bloating are other common complaints. Although IBS can produce
lifelong symptoms, it is not a life-threatening condition. It
often worsens with stress, but there is no specific cause or
anything unusual that the doctor can see in the colon.
Causes of Constipation: Changes in Life or Routine
During pregnancy, women may be constipated because of hormonal
changes or because the heavy uterus compresses the intestine.
Aging may also affect bowel regularity because a slower
metabolism results in less intestinal activity and muscle tone.
In addition, people often become constipated when traveling
because their normal diet and daily routines are disrupted.
Causes of Constipation: Abuse of Laxatives
Myths about constipation have led to a serious abuse of
laxatives. This is common among people who are preoccupied with
having a daily bowel movement.
Laxatives usually are not necessary and can be habit-forming.
The colon begins to rely on laxatives to bring on bowel
movements. Over time, laxatives can damage nerve cells in the
colon and interfere with the colon's natural ability to
contract. For the same reason, regular use of enemas can also
lead to a loss of normal bowel function.
Causes of Constipation: Ignoring the Urge to Have a Bowel
People who ignore the urge to have a bowel movement may
eventually stop feeling the urge, which can lead to
constipation. Some people delay having a bowel movement because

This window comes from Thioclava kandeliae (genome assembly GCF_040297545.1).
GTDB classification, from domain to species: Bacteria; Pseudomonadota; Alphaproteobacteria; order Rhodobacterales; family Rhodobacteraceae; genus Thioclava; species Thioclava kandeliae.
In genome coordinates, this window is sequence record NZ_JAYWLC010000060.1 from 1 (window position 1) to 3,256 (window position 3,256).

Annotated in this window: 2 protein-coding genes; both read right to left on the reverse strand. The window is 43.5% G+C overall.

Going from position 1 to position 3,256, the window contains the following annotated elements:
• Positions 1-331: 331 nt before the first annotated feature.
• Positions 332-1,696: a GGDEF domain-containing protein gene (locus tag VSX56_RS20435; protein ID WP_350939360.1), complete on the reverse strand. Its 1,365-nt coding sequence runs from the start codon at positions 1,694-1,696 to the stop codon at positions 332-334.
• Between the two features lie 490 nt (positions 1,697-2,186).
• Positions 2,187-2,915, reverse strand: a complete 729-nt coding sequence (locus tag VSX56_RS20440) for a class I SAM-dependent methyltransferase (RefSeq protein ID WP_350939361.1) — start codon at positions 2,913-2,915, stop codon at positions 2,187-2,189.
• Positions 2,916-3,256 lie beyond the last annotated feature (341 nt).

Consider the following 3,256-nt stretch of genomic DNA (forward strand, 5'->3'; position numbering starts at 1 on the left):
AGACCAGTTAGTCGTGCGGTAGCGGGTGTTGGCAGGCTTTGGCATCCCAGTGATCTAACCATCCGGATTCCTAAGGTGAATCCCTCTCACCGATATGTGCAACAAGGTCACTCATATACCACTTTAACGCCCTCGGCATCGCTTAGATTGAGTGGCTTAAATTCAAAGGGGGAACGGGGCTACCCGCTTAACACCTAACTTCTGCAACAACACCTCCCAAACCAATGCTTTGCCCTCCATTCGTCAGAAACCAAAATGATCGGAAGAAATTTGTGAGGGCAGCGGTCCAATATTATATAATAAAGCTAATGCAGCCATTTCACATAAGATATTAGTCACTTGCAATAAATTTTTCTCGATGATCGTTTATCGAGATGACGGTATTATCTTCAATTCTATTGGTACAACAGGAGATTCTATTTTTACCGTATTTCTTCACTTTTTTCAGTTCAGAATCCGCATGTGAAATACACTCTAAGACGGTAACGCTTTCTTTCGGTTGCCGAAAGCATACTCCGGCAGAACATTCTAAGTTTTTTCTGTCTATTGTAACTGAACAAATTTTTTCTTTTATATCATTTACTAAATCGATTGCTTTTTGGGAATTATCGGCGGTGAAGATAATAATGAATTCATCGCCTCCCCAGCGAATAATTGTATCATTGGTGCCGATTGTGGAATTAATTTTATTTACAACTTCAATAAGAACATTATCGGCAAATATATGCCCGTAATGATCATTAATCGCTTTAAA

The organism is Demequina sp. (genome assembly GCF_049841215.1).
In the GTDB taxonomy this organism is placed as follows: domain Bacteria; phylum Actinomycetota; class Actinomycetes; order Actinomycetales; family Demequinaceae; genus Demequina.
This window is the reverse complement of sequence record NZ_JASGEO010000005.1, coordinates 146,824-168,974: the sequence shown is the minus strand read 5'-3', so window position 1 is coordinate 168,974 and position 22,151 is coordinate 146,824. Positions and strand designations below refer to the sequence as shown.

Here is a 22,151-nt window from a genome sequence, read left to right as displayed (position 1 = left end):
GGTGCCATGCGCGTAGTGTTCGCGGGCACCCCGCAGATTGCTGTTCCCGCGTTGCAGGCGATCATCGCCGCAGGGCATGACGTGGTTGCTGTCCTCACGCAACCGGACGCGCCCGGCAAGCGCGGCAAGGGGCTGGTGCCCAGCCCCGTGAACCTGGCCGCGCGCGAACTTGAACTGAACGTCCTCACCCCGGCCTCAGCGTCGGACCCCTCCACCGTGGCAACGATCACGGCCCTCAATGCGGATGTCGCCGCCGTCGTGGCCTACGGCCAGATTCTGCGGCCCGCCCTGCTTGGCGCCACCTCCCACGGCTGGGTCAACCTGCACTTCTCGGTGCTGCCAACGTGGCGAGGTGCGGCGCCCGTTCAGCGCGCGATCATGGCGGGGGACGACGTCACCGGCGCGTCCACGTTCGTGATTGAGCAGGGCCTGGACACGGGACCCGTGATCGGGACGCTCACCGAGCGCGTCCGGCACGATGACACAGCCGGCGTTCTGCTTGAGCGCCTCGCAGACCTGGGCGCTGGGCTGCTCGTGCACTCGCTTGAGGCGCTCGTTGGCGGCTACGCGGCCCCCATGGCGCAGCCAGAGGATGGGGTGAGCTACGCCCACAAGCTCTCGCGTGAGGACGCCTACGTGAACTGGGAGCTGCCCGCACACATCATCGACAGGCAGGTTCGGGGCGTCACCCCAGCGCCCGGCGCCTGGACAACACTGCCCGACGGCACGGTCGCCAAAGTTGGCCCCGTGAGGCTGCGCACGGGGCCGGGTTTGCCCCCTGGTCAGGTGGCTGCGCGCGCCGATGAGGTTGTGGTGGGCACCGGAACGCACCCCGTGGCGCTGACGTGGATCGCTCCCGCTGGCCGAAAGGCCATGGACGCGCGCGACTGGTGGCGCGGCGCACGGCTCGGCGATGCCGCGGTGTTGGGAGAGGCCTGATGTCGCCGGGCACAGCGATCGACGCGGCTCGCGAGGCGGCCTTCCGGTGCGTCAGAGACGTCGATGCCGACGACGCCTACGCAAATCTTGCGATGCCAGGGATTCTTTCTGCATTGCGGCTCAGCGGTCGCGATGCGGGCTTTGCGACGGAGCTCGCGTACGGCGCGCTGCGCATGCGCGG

they do not want to use toilets outside the home. Others ignore
the urge because of emotional stress or because they are too
busy. Children may postpone having a bowel movement because of
stressful toilet training or because they do not want to
interrupt their play.
Causes of Constipation: Specific Diseases
Diseases that cause constipation include neurological disorders,
metabolic and endocrine disorders, and systemic conditions that
affect organ systems. These disorders can slow the movement of
stool through the colon, rectum, or anus.
Several kinds of diseases can cause constipation:
Causes of Constipation: Neurological disorders
Causes of Constipation: Metabolic and endocrine conditions
- multiple sclerosis
- Parkinson's disease
- chronic idiopathic intestinal pseudo-obstruction
- spinal cord injuries
Causes of Constipation: Systemic disorders
- underactive or overactive thyroid gland
Causes of Constipation: Problems with the Colon and Rectum
Intestinal obstruction, scar tissue (adhesions), diverticulosis,
tumors, colorectal stricture, Hirschsprung's disease, or cancer
can compress, squeeze, or narrow the intestine and rectum and
Causes of Constipation: Problems with Intestinal Function
(Chronic Idiopathic Constipation)
Some people have chronic constipation that does not respond to
standard treatment. This rare condition, known as idiopathic (of
unknown origin) chronic constipation may be related to problems
with intestinal function such as problems with hormonal control
or with nerves and muscles in the colon, rectum, or anus.
Functional constipation occurs in both children and adults and
is most common in women.
Colonic inertia and delayed transit are two types of functional
constipation caused by decreased muscle activity in the colon.
These syndromes may affect the entire colon or may be confined
to the lower or sigmoid colon.
Functional constipation that stems from abnormalities in the
structure of the anus and rectum is known as anorectal
dysfunction, or anismus. These abnormalities result in an
inability to relax the rectal and anal muscles that allow stool
Additional Constipation Information
Causes of Constipation
Treatment of Constipation